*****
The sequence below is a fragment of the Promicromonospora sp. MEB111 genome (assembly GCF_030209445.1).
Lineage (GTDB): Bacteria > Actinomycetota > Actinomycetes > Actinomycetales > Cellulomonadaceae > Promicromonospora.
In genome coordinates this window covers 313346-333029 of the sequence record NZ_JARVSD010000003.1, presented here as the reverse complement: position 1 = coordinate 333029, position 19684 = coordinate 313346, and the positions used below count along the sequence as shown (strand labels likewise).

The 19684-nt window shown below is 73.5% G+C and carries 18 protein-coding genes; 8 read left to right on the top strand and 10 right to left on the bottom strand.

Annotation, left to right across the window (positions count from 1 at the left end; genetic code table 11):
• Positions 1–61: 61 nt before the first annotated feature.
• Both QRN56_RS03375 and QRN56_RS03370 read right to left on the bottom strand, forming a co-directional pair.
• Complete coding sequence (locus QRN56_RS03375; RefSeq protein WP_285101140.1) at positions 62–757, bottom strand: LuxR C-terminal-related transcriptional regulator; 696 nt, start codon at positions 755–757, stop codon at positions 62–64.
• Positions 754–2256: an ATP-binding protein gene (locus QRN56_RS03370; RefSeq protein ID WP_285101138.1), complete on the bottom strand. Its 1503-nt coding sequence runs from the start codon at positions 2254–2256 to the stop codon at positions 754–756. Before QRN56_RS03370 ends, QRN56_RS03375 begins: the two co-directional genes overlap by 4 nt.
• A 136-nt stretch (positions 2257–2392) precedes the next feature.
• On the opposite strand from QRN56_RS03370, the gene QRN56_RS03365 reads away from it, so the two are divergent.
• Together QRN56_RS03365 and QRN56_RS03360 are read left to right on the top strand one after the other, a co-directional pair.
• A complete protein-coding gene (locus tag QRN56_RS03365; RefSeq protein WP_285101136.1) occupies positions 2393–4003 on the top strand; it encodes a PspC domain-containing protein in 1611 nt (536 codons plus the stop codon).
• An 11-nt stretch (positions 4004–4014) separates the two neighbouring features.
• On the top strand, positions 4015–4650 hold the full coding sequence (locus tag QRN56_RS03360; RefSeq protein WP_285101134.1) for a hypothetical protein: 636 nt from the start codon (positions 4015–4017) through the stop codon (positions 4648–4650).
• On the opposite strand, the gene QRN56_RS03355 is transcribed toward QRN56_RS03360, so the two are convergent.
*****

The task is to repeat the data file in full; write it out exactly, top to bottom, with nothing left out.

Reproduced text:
The sequence below is a fragment of the Promicromonospora sp. MEB111 genome (assembly GCF_030209445.1).
Lineage (GTDB): Bacteria > Actinomycetota > Actinomycetes > Actinomycetales > Cellulomonadaceae > Promicromonospora.
In genome coordinates this window covers 313346-333029 of the sequence record NZ_JARVSD010000003.1, presented here as the reverse complement: position 1 = coordinate 333029, position 19684 = coordinate 313346, and the positions used below count along the sequence as shown (strand labels likewise).

The 19684-nt window shown below is 73.5% G+C and carries 18 protein-coding genes; 8 read left to right on the top strand and 10 right to left on the bottom strand.

Annotation, left to right across the window (positions count from 1 at the left end; genetic code table 11):
• Positions 1–61: 61 nt before the first annotated feature.
• Both QRN56_RS03375 and QRN56_RS03370 read right to left on the bottom strand, forming a co-directional pair.
• Complete coding sequence (locus QRN56_RS03375; RefSeq protein WP_285101140.1) at positions 62–757, bottom strand: LuxR C-terminal-related transcriptional regulator; 696 nt, start codon at positions 755–757, stop codon at positions 62–64.
• Positions 754–2256: an ATP-binding protein gene (locus QRN56_RS03370; RefSeq protein ID WP_285101138.1), complete on the bottom strand. Its 1503-nt coding sequence runs from the start codon at positions 2254–2256 to the stop codon at positions 754–756. Before QRN56_RS03370 ends, QRN56_RS03375 begins: the two co-directional genes overlap by 4 nt.
• A 136-nt stretch (positions 2257–2392) precedes the next feature.
• On the opposite strand from QRN56_RS03370, the gene QRN56_RS03365 reads away from it, so the two are divergent.
• Together QRN56_RS03365 and QRN56_RS03360 are read left to right on the top strand one after the other, a co-directional pair.
• A complete protein-coding gene (locus tag QRN56_RS03365; RefSeq protein WP_285101136.1) occupies positions 2393–4003 on the top strand; it encodes a PspC domain-containing protein in 1611 nt (536 codons plus the stop codon).
• An 11-nt stretch (positions 4004–4014) separates the two neighbouring features.
• On the top strand, positions 4015–4650 hold the full coding sequence (locus tag QRN56_RS03360; RefSeq protein WP_285101134.1) for a hypothetical protein: 636 nt from the start codon (positions 4015–4017) through the stop codon (positions 4648–4650).
• On the opposite strand, the gene QRN56_RS03355 is transcribed toward QRN56_RS03360, so the two are convergent.